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Link to an image of this page  Link to an image of this page  [N1v p194]

AMITIE.

Amitie durante, voire apres la mort.[1]

Une Olme seiche, & sans fueille,[2] embrassa
La belle vigne, & sa verdeur dressa.
Recoignoissant naturel benefice,
Rendit le droict de mutuel office.
Donnant exemple, amys telz comparer,
Que mort aussi ne puisse separer.

La vraye amitié est de l’esperit, non du corps, l’esperit
est immortel: parquoy elle est immortelle, faisant fai
re debvoir d’amy, non seullement en la vie: mais aussi
apres la mort. Comme feit Alexandre à Hephestion.

Notes:

1.  See Erasmus’ famous variations on this theme in De copia (CWE 24. pp. 354-64).

2.  In ancient Italy young vines were often supported by elm trees. See Vergil, Georgics 1.2.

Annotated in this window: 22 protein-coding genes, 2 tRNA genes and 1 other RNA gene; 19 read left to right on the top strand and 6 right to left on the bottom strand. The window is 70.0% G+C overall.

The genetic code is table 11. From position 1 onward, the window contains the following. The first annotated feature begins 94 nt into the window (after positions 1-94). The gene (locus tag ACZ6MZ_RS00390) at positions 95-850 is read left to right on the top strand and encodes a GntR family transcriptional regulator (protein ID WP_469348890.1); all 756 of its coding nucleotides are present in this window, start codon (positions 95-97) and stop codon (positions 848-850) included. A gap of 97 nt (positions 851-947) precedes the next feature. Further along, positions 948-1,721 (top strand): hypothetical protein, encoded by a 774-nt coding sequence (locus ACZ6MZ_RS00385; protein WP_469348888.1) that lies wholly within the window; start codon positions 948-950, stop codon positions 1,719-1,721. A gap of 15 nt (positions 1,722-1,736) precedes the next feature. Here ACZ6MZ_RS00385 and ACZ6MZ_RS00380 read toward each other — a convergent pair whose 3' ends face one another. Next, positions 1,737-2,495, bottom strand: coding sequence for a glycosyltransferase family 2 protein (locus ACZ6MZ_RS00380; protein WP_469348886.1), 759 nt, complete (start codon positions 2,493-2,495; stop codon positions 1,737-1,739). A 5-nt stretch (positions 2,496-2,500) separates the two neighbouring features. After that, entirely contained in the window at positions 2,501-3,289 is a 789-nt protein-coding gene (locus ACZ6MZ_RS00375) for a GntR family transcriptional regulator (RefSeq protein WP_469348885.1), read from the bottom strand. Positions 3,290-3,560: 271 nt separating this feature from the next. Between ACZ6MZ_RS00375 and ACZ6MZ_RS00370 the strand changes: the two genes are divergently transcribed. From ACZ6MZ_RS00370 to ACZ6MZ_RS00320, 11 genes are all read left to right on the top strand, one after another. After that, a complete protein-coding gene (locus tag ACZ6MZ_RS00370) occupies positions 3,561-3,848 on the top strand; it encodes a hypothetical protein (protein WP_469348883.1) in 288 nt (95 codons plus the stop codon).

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Single Emblem View

Link to an image of this page  Link to an image of this page  [A6r]

AMICITIA ETIAM POST
mortem durans.[1]

Friendship lasting even beyond death

Link to an image of this page  Link to an image of this page  [A6v]

Arentem senio, nudam quoque frondibus ulmum,
Complexa est viridi vitis opaca coma.[2]
Agnoscitque vices naturae & grata parenti,
Officii reddit mutua iura suo,
Exemploque monet, tales nos quaerere amicos,
Quos neque disiungat foedere summa dies.

A vine shady with green foliage embraced an elm tree that was dried up with age and bare of leaves. The vine recognises the changes wrought by nature and, ever grateful, renders to the one that reared it the duty it owes in return. By the example it offers, the vine tells us to seek friends of such a sort that not even our final day will uncouple them from the bond of friendship.

Notes:

1.  See Erasmus’ famous variations on this theme in De copia (CWE 24. pp. 354-64).

2.  In ancient Italy young vines were often supported by elm trees. See Vergil, Georgics 1.2.


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